‘I was born a Terp’ Matt Swope introduced as Maryland Baseball’s next head coach

Courtesy of Maryland Athletics

Maryland baseball formally introduced Matt Swope as the program’s ninth head coach at a press conference on Wednesday.

Matt Swope became officially the new leader of the Maryland Terrapins following Rob Vaughn’s departure to the University of Alabama. The news of Vaughn’s new job and Swope’s new position came on Monday via a press release from the University of Maryland. The whole process unfolded quickly, and in Swope’s case, a little hectically. 

“I can tell you how it came about. Sunday night, our A.C. [air conditioning] went out, and I didn’t sleep all night and then, I get a call [at] 9:40 a.m. on Monday, and Josh says, ‘can you come in and meet with Damon at eleven.’ That’s how it happened,” said Swope. “I said yes, Katie was gone, and the neighbor came over, and I gave the baby to the neighbor and did the whole Mr. Mom thing. I felt like it’s supposed to happen that way.”

Swope has been on the Maryland staff since 2013, serving in multiple roles. Swope started as the director of operations, then in 2017 he became an assistant coach. The past two seasons, Swope served as the associate head coach. 

Swope’s Maryland connection spans much longer than 2013. Swope, a New Carrollton native, grew up a Maryland fan. His parents were Maryland graduates and got married in the campus’ chapel, said Swope. Swope attended DeMatha Catholic High School and committed to Maryland. 

Swope was a Terrapin outfielder, graduating in 2003 with a bachelor’s degree in criminology and criminal justice. Swope ended his Maryland career with a .331 batting average, with 16 home runs and 135 RBI. Swope was drafted in 2002 by the Montreal Expos and played in their minor league system and the Frontier League, per the release. 

Swope has been able to instill his success as a player to the Terps’ lineup ever since he joined the staff. Swope has developed Maryland hitters through many different techniques and strategies; whether that be hitter report cards or something new Swope has been studying called motor preferences. Swope’s effect on the Maryland lineup has helped produce an electric offense that contributed to Athletic Director Damon Evans’ decision to hire Swope.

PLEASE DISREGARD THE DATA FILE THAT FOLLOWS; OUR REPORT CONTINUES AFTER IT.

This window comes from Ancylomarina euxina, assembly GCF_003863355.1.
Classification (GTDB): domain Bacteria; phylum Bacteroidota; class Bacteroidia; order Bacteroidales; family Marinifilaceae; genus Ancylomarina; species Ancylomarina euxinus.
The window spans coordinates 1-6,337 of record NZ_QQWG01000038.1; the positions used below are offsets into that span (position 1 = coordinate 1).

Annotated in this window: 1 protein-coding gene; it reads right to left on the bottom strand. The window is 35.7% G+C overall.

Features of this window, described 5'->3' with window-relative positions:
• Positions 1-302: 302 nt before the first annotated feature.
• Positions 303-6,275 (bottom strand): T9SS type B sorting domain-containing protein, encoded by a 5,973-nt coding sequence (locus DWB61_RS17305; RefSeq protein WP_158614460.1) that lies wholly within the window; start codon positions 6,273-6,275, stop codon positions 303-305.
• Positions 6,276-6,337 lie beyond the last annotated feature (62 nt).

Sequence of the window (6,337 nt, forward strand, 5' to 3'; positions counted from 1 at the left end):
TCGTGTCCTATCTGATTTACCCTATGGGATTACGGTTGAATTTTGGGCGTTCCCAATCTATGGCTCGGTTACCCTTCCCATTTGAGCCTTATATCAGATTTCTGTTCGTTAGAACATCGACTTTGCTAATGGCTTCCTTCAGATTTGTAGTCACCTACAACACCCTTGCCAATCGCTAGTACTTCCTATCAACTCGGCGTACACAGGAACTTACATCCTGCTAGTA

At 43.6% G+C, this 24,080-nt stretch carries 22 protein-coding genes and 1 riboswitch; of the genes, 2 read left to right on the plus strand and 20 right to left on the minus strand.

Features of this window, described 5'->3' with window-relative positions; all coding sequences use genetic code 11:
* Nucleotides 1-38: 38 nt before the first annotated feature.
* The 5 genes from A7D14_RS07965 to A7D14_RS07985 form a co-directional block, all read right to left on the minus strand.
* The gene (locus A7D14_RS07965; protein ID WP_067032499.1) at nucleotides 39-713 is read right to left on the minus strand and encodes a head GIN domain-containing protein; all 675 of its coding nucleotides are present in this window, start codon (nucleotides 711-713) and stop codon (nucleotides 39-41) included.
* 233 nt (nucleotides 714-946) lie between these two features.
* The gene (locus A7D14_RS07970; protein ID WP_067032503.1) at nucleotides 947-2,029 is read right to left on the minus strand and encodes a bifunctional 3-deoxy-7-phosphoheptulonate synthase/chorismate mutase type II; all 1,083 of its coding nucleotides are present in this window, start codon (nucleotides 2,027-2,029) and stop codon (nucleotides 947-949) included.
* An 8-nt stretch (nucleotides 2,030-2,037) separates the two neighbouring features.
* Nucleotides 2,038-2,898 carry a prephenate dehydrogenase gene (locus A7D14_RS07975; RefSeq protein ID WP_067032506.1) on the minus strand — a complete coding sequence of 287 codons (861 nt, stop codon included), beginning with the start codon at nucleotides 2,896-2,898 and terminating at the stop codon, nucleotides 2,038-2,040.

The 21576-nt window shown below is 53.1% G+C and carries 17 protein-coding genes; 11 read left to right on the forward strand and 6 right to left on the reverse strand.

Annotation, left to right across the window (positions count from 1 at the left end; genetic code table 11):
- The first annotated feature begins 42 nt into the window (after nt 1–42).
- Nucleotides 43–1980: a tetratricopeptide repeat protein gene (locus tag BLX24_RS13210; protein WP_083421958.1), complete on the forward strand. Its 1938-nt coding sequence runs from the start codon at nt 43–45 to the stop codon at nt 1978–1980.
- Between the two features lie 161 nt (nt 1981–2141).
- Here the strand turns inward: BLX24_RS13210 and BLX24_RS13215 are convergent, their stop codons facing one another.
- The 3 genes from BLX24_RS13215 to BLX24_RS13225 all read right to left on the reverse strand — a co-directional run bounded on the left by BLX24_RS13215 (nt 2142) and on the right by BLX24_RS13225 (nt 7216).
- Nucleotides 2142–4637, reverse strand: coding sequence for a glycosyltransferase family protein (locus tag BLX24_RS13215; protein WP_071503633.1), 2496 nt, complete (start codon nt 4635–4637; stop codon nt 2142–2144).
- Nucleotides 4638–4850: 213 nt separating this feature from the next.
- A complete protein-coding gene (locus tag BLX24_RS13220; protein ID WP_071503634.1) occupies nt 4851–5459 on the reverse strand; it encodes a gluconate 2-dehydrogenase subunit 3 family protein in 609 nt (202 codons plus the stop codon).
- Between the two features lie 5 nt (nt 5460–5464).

“If you take a look at what Swope has done, his growth, his maturity, his leadership, his commitment, what he’s done at the offensive end,” said Evans. “The offensive explosion here over the past three years, the home runs, the hits, the RBIs, the slugging percentage, you look at it. You have people coming to College Park, Maryland, asking him for his advice on hitting.”

Swope takes the place of Vaughn. Vaughn started at Maryland in 2013 as an assistant coach and then served as associate head coach, before being named head coach in 2017. Vaughn compiled a 183-117 record in his six years at the helm guiding Maryland to multiple successful seasons, including the program’s first time hosting a regional and its first Big Ten Tournament Championship. 

“I want to thank Rob Vaughn for his 10 years at Maryland as he has lifted the Terrapin program to heights we have never seen before. Rob led us to back-to-back Big Ten Championships and claimed both the Big Ten regular-season title and tournament crown this past season,” said Evans in the press release. “During his 10 years with the Terps, we appeared in six NCAA Regionals, an unprecedented era in program history, and hosted the first-ever NCAA Regional in school history, last season. We wish Rob and his family the very best in their move to Tuscaloosa.”

Swope will lead a new look Terrapin team that will lose some of their star power. Top contributors Matt Shaw, Luke Shliger, Nick Lorusso, and Jason Savacool have their eyes set on the MLB draft. Lefty power bat Ian Petrutz entered the transfer portal with fellow teammates Zach Martin and Bobby Zmarzlak. 

“I’ll be busting my behind in the next two weeks, trying to fill out the roster the best I can,” said Swope. “We’ve done a good job in the portal so far, with some additions, and obviously, you’re looking for those young guys that are kind of coming in to hopefully make an impact.”

Despite losing an extremely talented crop of players Swope acknowledged that the expectations of winning remain the same. Swope addressed the point with a message to those listening at the end of the press conference:

“Our mission and vision does not change. We will develop leaders and men of character. We will play hard. We will compete in the classroom and graduate our players. We will develop professional baseball players to live out their dreams. We will win championships. And we will do it better than it’s ever been done before.”